Sustainability at the Click of a Button with Three Squares, Inc.and Women in Green Forum’s Jaime Nack

April 17, 2015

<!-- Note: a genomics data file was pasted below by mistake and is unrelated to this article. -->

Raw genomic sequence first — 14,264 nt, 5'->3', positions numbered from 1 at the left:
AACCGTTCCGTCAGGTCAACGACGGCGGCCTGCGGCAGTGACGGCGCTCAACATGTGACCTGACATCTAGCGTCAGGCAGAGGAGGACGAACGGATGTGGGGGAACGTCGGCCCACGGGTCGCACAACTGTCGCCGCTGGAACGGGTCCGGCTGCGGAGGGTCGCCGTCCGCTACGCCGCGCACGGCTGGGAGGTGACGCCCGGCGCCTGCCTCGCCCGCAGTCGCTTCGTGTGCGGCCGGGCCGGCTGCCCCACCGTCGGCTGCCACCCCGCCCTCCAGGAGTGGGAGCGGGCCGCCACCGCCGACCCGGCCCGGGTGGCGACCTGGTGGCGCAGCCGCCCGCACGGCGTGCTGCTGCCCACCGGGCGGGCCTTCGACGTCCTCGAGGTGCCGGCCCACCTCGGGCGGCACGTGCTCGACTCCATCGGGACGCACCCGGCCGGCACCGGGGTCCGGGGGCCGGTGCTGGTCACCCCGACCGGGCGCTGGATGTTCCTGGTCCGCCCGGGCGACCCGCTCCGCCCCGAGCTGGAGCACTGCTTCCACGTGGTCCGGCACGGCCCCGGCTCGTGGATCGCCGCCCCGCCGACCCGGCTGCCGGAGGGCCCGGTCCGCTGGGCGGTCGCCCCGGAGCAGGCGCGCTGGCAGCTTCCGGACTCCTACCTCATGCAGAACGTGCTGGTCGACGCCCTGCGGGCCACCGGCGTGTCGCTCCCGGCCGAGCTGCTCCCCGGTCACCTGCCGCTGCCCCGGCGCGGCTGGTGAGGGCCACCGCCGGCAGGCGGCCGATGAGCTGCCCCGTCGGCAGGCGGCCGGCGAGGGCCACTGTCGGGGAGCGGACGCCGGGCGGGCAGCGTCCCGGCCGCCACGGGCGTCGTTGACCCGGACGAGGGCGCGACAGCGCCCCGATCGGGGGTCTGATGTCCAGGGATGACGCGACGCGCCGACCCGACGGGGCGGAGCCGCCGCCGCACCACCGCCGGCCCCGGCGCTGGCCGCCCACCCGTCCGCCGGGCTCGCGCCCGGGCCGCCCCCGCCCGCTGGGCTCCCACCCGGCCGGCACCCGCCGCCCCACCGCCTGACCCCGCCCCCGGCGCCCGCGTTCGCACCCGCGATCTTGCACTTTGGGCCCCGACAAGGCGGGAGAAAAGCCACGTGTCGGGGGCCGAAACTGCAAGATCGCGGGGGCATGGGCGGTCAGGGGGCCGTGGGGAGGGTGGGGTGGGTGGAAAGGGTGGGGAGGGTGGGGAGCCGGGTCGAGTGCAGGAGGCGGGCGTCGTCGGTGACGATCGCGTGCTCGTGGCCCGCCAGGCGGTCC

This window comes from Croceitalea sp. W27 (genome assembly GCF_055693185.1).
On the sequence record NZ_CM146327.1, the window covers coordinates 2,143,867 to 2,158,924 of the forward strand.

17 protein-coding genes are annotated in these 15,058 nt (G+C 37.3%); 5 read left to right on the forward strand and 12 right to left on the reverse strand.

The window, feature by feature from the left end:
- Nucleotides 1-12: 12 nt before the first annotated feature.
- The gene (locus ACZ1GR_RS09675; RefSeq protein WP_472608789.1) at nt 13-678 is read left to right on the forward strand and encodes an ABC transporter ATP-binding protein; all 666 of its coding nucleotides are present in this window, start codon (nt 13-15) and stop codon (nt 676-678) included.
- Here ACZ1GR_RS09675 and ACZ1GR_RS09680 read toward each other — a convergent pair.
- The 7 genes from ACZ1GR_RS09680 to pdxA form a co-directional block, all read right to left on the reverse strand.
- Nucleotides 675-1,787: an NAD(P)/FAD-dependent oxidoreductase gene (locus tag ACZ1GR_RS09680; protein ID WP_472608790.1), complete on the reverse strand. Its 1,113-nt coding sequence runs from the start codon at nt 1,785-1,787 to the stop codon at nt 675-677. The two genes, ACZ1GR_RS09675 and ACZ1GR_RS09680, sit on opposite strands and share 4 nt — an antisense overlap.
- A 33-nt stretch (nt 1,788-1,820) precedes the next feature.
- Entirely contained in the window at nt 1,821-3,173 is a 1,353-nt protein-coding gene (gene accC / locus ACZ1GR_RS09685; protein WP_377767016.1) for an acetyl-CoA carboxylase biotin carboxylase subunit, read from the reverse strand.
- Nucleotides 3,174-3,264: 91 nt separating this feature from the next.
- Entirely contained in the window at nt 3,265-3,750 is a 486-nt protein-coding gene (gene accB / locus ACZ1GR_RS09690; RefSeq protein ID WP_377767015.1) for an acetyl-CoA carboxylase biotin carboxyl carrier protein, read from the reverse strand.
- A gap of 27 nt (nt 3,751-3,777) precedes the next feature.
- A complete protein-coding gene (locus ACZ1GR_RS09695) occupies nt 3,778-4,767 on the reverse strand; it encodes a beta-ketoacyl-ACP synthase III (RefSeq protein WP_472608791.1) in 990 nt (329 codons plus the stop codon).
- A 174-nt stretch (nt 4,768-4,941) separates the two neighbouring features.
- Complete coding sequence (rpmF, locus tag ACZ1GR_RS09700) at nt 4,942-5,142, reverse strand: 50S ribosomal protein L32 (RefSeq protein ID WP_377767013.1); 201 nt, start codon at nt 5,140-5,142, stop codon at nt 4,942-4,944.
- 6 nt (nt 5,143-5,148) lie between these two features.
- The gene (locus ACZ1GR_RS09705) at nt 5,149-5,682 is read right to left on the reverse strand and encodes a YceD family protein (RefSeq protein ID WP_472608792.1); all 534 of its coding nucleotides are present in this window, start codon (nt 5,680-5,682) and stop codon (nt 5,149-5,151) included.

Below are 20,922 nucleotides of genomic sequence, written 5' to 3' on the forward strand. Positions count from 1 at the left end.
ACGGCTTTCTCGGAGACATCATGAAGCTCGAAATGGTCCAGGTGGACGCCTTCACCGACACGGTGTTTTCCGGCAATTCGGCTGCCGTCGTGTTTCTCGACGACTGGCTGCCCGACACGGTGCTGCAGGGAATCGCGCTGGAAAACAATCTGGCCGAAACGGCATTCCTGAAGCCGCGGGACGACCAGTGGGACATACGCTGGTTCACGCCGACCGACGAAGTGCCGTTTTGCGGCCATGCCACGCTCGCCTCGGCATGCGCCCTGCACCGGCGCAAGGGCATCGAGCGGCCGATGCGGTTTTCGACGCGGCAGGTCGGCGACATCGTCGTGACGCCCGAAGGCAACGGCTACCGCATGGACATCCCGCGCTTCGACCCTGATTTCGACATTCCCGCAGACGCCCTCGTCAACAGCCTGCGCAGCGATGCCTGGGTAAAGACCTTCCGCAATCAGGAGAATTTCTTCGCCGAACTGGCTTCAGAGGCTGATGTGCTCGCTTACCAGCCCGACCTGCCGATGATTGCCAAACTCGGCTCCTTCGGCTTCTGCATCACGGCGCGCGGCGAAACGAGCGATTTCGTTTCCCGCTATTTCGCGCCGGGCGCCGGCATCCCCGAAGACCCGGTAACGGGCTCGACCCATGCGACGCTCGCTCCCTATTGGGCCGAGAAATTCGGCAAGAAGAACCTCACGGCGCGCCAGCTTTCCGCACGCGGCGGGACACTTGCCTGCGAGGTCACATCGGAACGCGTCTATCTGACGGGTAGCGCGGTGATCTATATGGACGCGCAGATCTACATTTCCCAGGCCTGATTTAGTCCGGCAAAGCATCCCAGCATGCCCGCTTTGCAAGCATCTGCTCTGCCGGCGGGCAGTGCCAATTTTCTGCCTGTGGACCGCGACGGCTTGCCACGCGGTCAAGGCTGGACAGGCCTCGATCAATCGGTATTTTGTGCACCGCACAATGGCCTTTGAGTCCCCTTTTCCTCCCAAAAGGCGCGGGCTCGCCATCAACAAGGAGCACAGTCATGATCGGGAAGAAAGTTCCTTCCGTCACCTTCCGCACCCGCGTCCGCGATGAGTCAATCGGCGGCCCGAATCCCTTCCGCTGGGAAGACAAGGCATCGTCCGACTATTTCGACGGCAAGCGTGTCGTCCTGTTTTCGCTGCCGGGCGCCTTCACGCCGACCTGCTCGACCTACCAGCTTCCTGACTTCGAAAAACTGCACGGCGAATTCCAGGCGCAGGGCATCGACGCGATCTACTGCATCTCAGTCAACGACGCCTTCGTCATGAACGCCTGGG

JOHN SHEGERIAN: Welcome back to Green is Good, and we’re so excited to have with us today Jaime Nack. She’s my friend. She’s back for the second time. Welcome to Green is Good, Jaime. JAIME NACK: Thank you so much. It’s such a pleasure to be here with you. JOHN SHEGERIAN: Jaime, you’re amazing because you’re doing so many things in sustainability and green. Before we get talking about your great company, Three Squares, Inc., and before we get talking about the great organization you co-founded, Women in Green, I want you to share the great story behind Jaime Nack and your journey leading up to these two great organizations. JAIME NACK: Sure. I really have a lot to be thankful for. About eight years ago, I had decided to go off on my own. I was working in the environmental consulting arena for a couple of years, worked my way up to the VP position at an environmental consulting firm, and decided it was time to really step out on my own. It’s been a great, exciting, wild, entrepreneurial ride ever since. I was tapped to serve as Director of Sustainability for the 2008 Democratic National Convention out in Denver, and that really helped me and the firm, Three Squares, Inc., out on the national stage and really cue us up for international work. We’ve done a lot of great work across the globe. I was in India a couple of weeks ago, Salt Lake City last week, New York this week, and Detroit tomorrow. We are very busy, but we do great work. We help companies, cities, government agencies, on their sustainability journey. It can be anything from helping them figure out the best strategy to move forward and get funding to help their efforts move forward, to actually implementation of those efforts on the ground, in their facilities, in their buildings. We also heavily focus on employee education and getting the employee behavior lined up and tuned in with the sustainability strategy as well. JOHN SHEGERIAN: That’s incredible. I want to talk about this. You are the President and founder of Three Squares, Inc. For our listeners that want to learn more about that, they can go to threesquaresinc.com. I’m on your website. Explain to our listeners, before we get talking about other issues, what threesquaresinc.com is and what you do there. JAIME NACK: Sure. We are a consulting firm. We are well known for our sustainability strategy in the events world, so we not only produce events from start to finish with a sustainability lens, but we also get brought in just to manage the sustainability for large-scale events. We were the first firm in the nation to demonstrate compliance to the new international green events standard called ISO 20121. We’ve been doing a lot of work in the ISO 20121 space, helping large events, helping big corporations create policies. A lot of times these corporations have events throughout the year, sometimes more than once a month, so that all of their events are aligned and that they’re measuring their progress and reducing their environmental footprint across their events. We also work with companies about overall sustainability strategies, similar to working as a Chief Sustainability Officer, but externally. We work with their team in-house to set strategies and standards for their operations, and then rolling out their standards across their corporate footprint. JOHN SHEGERIAN: I know your office is in beautiful Santa Monica, California. How many years ago did you start Three Squares, Inc.? JAIME NACK: Back in 2008, believe it or not. JOHN SHEGERIAN: Right, so you’ve been doing this stuff for a long time. Talk a little about the demand for environmental consulting and how it’s increased over the last 10 years. What are you seeing? You’re one of the real leaders in this whole field. JAIME NACK: It’s actually been really a pleasure to watch the industry grow. Ten-plus years ago, I would say, to find companies that had an established Chief Sustainability Officer role, they were more the unique ones or the outliers. Now, I would say business as usual really incorporates a focus on sustainability or CSR, corporate social responsibility. If you’re a major company today and you don’t have a web page or a section on your web page about your sustainability efforts, I would say you’re more the one that’s looking out of place. You’re more the outlier. I serve on a number of committees. One is the World Resources Institute, New Innovators Council, and that group is focused on solutions for big corporates in the sustainability arena. It’s great to see, when we go to their corporate member meetings, and you see Chief Sustainability Officers there from every major brand or company that you could think of. JOHN SHEGERIAN: Wow. With that explosion, now, with CSOs and sustainability becoming part of corporate DNA and culture, what’s your visibility on the next five to ten years ahead? What’s going to happen next? What’s the next frontier? JAIME NACK: I think the last 10 years or 20 years have really been focused on efficiency and programs like Six Sigma and Lean Manufacturing has been used to really dial into efficiency of manufacturing processes and overall business processes. I think the next 10-20 years, we’ll be seeing a bit of a switch and major companies will be dialing in those systems with a focus on efficiency, where it meets up with environmental efficiency and sustainability. That’s where their ratings or their rankings on these industries, like the Dow Jones Sustainability Index, and how they’re rated overall with ESG or Environmental Social and Governance ratings. There’s been a lot of focus on that. Those scores weren’t as important as they have become over the last 10 years. I also think technology and being able to use technology to help those companies dial in, the nexus of efficiency and environmental sustainability, will be on the rise. That’s where we moved into that arena and looked at how can we use technology to really enhance what we’re doing on the environmental consulting side and launched the second company, which is One Drop Interactive. JOHN SHEGERIAN: I’m on your website now. Again, for our listeners out there that just joined, we’ve got Jaime Nack. She’s the President and founder of Three Squares, Inc. You can learn more about Jaime at threesquaresinc.com. She’s also the co-founder of Women in Green Forum. We’ll talk about that a little later. Talk a little bit about One Drop Interactive. I’m on your website now. You’ve shared with me before we ever did this show, it’s a fascinating piece of technology. Share with our listeners why you invented it and why you created it, and what it actually does. JAIME NACK: Sure. We are really excited about One Drop. What we learned from working with Chief Sustainability Officers and serving as an external Chief Sustainability Officer for a lot of organizations, was that there’s a particular pain point in the industry around getting your employee behaviors to line up with your sustainability initiatives, and getting that employee education really out there and penetrating, especially if you have a company that spreads across a country or across multiple countries, getting everyone on the same page has been really a challenge for these CSOs. We decided to develop used technology to develop this platform that educates and engages employees, so that they’re able to learn more about recycling and water conservation, energy savings, and sustainable purchasing, and they can now feel empowered by that knowledge, and at the same time, we’re actually able to collect real-time data from these employees about what their behavior looks like in the workplace. Those data points roll up to really valuable reports on the back end. From the client perspective or client admin. perspective, they’re able to find reports after the employees take these educational courses, and see areas for cost savings and environmental savings. It’s a win-win across the board. You get educated and engaged employees, and then you’re able to see from a company perspective what can we do, how can we fine-tune our system to save both money and tons of CO2. JOHN SHEGERIAN: That’s so interesting. Why were you compelled to create this tech platform? What was driving you towards that, in terms of the technology and sustainability and the conversions of both? Why did you want to put them together? JAIME NACK: I feel that technology has a really magical ability to scale way beyond our old analog way of doing business. We’re at that seven-year mark. We realize we’re having a great impact with our consulting work, our projects, our clients are phenomenal, and we can see the impact in our day-to-day or project-by-project approach, but we knew that we could do more. We wanted to make sure that we’ve been able to amass a great amount of expertise and knowledge in this space, and we wanted to share it with as many people as possible. We looked at technology as a way to allow us to reach hundreds of thousands of people with a click of a button, versus our project-by-project approach. That’s why we really launched into this new field, and it’s been a really exciting journey ever since. JOHN SHEGERIAN: I know this is sort of a silly question. You’re the creator and you’re the visionary here. Who were you creating this for? What types of companies or governmental entities need a tool like One Drop? JAIME NACK: Companies of all shapes and sizes. What’s great is we decided early on, we created a Founders Circle of major companies, Fortune 100 companies, and had their Chief Sustainability Officers as part of this group for six months. We were able to really test out the model, get feedback from them, and these were companies that range from 2 million employees all the way down to 500 employees. They all had very, very similar needs, they just needed a product or tool that would be able to scale from the 500 employees to the 2 million employees. That was something that was really interesting for us. Their needs are very similar, but we needed to make sure that we have a scalable platform. Definitely technology was the conduit to let us do that. JOHN SHEGERIAN: When did you actually launch One Drop? I know you did a lot of beta testing and you were really careful on how you put it out there. When did you officially launch it, and are you happy with the traction you’ve gotten so far? JAIME NACK: Yeah, we launched in 2014, and our initial launch was for our Founders Circle pilots only. That was part of the agreement with them. Since then, we’ve gotten a lot of interest. We have talent agencies, we have large foundations, we have city governments, we have automotive companies, we’ve got interest coming from many, many different avenues. We also have a lot of interest coming from overseas. Most recently, we were referred to a company out in Ireland. They’re a large $30 billion company, and their Chief Sustainability Officers are at their headquarters in Ireland, and they were looking for a tool or a platform to allow them to educate and reach their employee base, and they found us. JOHN SHEGERIAN: That’s so exciting. Are you happy with how the technology has been performing? Is it performing against your vision the way you wanted it to? JAIME NACK: Yeah, definitely. I would say the thing that always surprises me is we learn from every customer or client engagement, and we’re able to enhance the platform. For me, that’s really exciting because it’s constantly evolving into something better. For example, one of our customers has a big wellness focus, so they wanted to be able to incorporate a dashboard from their FitBit challenge into our dashboard. We’re able to build these custom widgets so that we can pull in the wellness activities, the leadership activities, into their sustainability platform in One Drop Interactive. Being able to make it even go beyond just the core sustainability focus and tie it into wellness has been something that we didn’t plan for, but we love the fact that we’re able to expand and incorporate that. JOHN SHEGERIAN: That is just amazing. I know you and I have had this discussion offline before. Talk about the potential of your software, One Drop, and integration outside of just corporate, but for cities and residents that want to learn about their recycling rates and their engagement and overall sustainability engagement overall. Could that work as well? JAIME NACK: We’ve talked to several cities, the city of Los Angeles, the city of Santa Monica, and others, about actually rolling out the One Drop platform for their city employees. We’ve talked a bit about how can we bring this to the residents, because we know that there are people that don’t work for large companies that have rolled out One Drop already, so they might want to be able to access this education and learn more. Apps like Recycle Nation would be a great way to link the residents who are already looking for solutions and ways to recycle more and learn about energy and allow them to dip into this education piece as well. JOHN SHEGERIAN: So there is going to be a broader application. You feel that it’s going to be both good for beyond corporations, government and also for apps like ours, that want to bring it right into the homes of America. JAIME NACK: Yeah, definitely. We’ve also gotten a lot of questions about the K-12 market. Again, that wasn’t our focus, just like wellness wasn’t our focus initially, but I think that as we grow, we have this amazing platform and we have really great, really clean educational content that’s exciting and engaging, that I don’t see why we won’t be able to expand into these other areas as well. JOHN SHEGERIAN: Jaime, you’re a very humble person. It’s not enough that you’re one of the leading women entrepreneurs in sustainability with regards to Three Squares and then One Drop and all the things you’re doing there, but honest to gosh, Sheryl Sandberg has nothing on you because, you were really leading the lean in generation before that book ever came out. Now you also created, while you were running Three Squares, you were the co-founder of Women in Green and the Women in Green Forum. We’re down to a couple of minutes, but I don’t want to end the show without you sharing about Women in Green, the next conference coming up on August 25th, and how you created it, why you created it, and what it’s up to this year. JAIME NACK: Sure. I’m really, really proud of the Women in Green Forum. We launched it six years ago, so we’re heading into our sixth annual conference. This year, we will be taking it to a new unique venue at Tree People, which is up in the hills in the dead center of Los Angeles, right off of Mulholland, beautiful hilltop location. The conference series is really developed to highlight women’s impact on the environmental industry and to encourage more women into the field. That second part is really something that is close to my heart. We developed the forum with the idea of having a student scholarship program. Every year, we have a core group of students who attend the conference for free. The conference has highlighted environmental professionals from almost every major company you can think of, Microsoft, Yahoo, Intel, Honda, Ford, BMW, you name it. In addition to cabinet members like EPA administrators to local, regional, and state city government officials. Really the focus was how can we get more women at the podium talking about what they’re doing on the environmental side, and showcase them as role models and allow more young women and women who want to switch careers the opportunity to see that there are these great opportunities in the environmental space. JOHN SHEGERIAN: Unbelievable. This is your sixth year coming up, August 25, Women in Green. To learn more about it, go to womeningreenforum.com. You can sign up on their website. Jaime, last thoughts here. For people out there that want to be the next Jaime Nack, what blogs or books do you find inspirational for the next generation of millennials and wannabe leaders who are listening to the show today in the United States and around the world that want to follow your footsteps? JAIME NACK: I’m big on social media. I would say check out those who I follow on Twitter. My Twitter is @jaimenack. If you’re also looking at careers in this space, there’s a great recruiter who posts a lot of jobs in sustainability. She’s @sustainablejobs on Twitter. There are a lot of great, again, on social media and Twitter, and blogs online like Habitat and Dwell and others that post articles constantly. Now with Twitter, you’re able to see a very quick snapshot quickly and figure out you want to click to learn more. JOHN SHEGERIAN: That’s awesome. Any favorite books? JAIME NACK: I have a huge stack of books that I’m in the process of getting through. There are interesting ones on the topics that I’ve mentioned today. There’s one called Six Sigma for Sustainability, which is a little bit of a tie-in between the efficiency piece for businesses and sustainability, so that’s a real great one. I know you mentioned Sheryl Sandberg’s Lean In earlier. There’s also a great book for business negotiations called The Power of a Positive No, which is one of my favorite negotiation books, so I want to plug that one as well. JOHN SHEGERIAN: That’s awesome. Good for you. Jaime, we’re so thrilled to have you back and you’re always welcome on Green is Good to talk about all the great things you’re doing. For our listeners out there that want to learn more about Jaime and also her great products and her great company, please go to www.threesquaresinc.com. You can learn about One Drop Interactive there, and also learn more about all the great consulting work she’s doing there. For those of you who want to sign up or come to the Women in Green Forum, you can go to www.womeningreenforum.com. Thank you, Jaime Nack, for being a sustainability superstar. You are truly living proof that green is good. JAIME NACK: Thank you, John.